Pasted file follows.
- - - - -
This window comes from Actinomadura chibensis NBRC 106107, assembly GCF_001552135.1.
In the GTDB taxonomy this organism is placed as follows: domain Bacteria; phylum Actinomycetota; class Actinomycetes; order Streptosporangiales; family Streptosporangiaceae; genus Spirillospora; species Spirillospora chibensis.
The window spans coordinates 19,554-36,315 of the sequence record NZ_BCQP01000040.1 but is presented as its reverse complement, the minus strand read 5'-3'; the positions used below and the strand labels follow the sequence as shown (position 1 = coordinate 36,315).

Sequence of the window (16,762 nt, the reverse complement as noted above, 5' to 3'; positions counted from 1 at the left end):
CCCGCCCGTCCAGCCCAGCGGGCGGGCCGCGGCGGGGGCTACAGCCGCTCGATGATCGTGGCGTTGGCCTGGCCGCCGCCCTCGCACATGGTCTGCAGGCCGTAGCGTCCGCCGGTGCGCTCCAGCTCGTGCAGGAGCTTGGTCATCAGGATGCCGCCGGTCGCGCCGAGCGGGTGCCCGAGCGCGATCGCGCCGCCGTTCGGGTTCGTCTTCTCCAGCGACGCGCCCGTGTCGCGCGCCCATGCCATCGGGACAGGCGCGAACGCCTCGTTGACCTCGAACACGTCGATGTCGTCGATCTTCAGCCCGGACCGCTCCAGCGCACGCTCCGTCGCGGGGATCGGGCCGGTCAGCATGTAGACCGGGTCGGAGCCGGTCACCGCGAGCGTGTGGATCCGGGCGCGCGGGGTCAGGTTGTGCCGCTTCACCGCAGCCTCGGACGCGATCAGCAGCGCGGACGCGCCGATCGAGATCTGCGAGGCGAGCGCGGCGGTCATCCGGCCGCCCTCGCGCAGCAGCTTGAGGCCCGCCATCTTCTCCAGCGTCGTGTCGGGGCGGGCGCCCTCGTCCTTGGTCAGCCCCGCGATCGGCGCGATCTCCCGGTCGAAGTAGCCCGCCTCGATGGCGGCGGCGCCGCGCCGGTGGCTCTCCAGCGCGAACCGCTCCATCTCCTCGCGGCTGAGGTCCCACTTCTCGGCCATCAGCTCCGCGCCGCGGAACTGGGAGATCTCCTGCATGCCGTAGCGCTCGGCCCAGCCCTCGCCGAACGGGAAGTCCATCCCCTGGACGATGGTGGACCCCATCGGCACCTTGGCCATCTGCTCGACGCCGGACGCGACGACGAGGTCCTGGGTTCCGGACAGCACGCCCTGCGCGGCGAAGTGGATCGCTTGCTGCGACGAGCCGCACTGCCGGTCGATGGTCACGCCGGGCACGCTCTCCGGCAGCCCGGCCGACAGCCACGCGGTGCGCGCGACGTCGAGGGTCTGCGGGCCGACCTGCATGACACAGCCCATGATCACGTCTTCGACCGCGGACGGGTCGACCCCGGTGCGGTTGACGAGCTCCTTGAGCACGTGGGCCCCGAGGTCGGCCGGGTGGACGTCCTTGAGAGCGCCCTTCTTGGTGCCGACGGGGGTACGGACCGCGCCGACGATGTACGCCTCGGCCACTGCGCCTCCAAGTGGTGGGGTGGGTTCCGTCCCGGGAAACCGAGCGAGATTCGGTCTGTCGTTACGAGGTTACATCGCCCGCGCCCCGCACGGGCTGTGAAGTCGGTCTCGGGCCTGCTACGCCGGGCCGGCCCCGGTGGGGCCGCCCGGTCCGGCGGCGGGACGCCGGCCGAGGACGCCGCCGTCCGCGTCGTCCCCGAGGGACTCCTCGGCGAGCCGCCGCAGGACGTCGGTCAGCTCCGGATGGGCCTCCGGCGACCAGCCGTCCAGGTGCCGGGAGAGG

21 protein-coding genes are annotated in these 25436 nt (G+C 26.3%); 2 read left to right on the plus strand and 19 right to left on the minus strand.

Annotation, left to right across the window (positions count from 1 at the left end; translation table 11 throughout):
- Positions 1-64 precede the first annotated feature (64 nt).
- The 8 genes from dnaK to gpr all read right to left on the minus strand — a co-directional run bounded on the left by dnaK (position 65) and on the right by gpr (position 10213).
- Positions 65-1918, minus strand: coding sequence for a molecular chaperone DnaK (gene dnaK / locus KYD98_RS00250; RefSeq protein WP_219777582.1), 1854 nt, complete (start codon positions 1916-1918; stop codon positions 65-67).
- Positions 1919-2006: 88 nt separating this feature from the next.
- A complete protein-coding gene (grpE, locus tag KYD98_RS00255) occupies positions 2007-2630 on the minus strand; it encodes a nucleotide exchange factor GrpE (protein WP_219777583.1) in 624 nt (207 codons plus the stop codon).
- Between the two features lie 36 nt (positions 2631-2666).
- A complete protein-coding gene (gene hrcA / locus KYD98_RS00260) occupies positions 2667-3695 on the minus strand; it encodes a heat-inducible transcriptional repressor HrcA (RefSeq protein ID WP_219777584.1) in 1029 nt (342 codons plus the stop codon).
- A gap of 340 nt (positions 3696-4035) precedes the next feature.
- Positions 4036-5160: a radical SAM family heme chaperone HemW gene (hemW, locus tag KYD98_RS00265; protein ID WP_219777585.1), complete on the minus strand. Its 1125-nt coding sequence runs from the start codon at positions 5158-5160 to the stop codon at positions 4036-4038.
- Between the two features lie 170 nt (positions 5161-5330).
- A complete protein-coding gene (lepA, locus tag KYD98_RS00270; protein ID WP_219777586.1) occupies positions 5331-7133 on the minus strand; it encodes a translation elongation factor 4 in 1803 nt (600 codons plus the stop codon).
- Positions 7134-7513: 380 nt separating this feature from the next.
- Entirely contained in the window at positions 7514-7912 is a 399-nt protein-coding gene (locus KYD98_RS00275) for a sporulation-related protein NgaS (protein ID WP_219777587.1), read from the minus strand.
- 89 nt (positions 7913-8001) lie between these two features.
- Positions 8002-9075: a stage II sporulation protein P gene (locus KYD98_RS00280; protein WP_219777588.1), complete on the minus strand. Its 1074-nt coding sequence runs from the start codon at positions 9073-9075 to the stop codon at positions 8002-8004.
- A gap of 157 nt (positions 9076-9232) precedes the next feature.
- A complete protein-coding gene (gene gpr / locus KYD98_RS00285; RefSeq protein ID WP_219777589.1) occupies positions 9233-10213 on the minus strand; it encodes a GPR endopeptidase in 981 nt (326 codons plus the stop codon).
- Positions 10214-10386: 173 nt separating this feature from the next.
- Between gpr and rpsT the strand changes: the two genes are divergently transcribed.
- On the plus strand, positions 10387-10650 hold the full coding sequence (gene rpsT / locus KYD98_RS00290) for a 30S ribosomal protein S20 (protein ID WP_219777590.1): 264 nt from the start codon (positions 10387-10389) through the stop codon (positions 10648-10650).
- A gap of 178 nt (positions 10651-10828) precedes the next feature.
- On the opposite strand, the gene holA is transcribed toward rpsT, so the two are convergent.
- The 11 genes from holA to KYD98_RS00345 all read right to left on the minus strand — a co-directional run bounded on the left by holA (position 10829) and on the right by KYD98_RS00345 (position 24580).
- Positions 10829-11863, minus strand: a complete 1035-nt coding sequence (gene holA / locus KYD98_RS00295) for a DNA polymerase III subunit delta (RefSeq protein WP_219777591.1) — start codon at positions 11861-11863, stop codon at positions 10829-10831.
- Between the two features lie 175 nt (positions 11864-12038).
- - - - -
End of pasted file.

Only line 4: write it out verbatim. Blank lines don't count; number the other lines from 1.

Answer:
Sequence of the window (16,762 nt, the reverse complement as noted above, 5' to 3'; positions counted from 1 at the left end):